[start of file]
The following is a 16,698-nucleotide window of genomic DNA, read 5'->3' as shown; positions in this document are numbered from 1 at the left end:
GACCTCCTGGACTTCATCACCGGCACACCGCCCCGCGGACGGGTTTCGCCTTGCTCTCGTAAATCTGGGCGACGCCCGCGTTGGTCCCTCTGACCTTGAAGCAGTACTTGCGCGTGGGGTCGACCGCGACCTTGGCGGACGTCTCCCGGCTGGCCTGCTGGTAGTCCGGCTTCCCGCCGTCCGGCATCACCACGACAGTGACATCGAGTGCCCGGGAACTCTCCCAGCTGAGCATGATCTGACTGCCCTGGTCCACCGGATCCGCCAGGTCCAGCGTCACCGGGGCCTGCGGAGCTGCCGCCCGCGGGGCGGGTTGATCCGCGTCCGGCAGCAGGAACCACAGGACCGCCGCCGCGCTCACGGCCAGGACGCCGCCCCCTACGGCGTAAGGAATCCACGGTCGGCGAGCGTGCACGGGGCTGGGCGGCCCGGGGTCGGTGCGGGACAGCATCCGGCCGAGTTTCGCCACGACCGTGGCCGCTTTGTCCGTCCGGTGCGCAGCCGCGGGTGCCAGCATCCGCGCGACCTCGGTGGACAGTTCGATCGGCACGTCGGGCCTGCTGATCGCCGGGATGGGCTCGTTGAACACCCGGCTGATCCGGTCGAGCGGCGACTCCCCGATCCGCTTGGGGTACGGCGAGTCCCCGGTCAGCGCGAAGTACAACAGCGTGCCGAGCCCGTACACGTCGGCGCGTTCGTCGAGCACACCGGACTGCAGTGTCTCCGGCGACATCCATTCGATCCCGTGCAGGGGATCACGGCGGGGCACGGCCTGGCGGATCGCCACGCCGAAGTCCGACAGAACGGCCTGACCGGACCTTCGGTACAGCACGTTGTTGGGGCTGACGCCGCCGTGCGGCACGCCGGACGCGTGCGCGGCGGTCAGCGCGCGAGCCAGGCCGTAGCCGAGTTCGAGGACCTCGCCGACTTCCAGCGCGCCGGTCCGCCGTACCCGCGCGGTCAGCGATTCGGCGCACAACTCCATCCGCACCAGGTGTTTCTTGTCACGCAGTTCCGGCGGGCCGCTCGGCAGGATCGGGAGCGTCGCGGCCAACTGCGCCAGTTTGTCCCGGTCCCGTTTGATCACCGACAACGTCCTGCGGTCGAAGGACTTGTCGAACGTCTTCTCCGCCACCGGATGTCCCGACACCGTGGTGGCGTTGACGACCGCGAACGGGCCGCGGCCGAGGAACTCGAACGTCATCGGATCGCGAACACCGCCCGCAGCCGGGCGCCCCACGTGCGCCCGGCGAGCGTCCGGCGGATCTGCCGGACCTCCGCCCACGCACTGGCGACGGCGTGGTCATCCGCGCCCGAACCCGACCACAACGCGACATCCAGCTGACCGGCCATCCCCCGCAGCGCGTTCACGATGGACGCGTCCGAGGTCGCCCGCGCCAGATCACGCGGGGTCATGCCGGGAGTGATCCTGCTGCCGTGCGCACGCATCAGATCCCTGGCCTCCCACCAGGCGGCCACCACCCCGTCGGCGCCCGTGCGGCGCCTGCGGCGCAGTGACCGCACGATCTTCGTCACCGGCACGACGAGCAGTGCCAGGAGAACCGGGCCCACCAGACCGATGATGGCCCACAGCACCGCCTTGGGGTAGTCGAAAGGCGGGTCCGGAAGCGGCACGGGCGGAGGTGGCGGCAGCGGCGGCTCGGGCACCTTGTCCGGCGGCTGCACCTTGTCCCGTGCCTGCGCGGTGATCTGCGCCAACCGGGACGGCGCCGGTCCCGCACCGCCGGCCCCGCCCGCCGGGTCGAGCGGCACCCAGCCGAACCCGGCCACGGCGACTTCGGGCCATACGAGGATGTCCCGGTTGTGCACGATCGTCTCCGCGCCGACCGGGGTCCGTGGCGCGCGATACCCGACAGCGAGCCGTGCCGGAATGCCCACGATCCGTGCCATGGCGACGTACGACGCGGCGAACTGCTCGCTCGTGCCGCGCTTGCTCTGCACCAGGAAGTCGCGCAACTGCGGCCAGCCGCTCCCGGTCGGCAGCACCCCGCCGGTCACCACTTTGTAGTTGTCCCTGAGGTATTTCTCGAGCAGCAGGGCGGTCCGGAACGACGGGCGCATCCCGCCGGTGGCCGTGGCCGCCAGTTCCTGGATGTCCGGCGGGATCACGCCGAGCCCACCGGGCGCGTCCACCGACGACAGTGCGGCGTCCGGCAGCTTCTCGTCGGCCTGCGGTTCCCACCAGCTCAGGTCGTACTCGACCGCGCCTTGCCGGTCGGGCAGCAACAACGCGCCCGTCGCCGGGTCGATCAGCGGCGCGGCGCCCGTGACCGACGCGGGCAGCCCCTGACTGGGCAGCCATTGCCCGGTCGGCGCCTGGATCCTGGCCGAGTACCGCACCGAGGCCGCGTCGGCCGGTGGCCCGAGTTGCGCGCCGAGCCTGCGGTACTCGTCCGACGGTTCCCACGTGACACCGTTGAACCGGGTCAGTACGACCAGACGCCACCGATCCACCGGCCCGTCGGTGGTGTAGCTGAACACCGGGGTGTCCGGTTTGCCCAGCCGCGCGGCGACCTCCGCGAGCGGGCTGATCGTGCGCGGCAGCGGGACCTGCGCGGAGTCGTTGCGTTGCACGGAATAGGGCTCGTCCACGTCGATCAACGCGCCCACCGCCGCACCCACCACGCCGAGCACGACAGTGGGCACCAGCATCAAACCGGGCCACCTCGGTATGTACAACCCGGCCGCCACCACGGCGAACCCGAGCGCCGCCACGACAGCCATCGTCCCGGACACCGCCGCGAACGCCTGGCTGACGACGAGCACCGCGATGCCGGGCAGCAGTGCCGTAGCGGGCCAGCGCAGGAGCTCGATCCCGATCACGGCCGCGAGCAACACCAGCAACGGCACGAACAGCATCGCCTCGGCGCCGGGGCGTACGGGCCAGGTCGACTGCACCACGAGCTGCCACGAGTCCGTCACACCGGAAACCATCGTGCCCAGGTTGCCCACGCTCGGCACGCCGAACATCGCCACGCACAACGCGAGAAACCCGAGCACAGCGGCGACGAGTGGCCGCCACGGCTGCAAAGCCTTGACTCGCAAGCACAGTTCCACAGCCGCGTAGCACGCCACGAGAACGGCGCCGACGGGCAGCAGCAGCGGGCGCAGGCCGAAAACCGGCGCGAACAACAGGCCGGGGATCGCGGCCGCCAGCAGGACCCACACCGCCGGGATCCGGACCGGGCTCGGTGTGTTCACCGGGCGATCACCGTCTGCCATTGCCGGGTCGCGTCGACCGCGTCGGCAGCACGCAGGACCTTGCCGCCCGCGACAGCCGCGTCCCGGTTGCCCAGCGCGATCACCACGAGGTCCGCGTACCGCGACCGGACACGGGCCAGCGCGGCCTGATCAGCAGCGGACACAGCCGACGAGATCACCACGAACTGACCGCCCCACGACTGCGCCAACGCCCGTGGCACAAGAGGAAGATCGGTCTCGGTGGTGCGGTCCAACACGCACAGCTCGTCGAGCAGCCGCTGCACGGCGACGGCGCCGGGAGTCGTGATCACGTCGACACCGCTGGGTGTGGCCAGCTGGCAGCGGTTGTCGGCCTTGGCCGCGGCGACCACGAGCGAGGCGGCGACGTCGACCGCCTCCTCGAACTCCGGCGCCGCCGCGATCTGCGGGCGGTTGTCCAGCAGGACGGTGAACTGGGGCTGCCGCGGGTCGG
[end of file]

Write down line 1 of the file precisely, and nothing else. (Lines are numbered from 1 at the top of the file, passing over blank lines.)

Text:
The following is a 16,698-nucleotide window of genomic DNA, read 5'->3' as shown; positions in this document are numbered from 1 at the left end: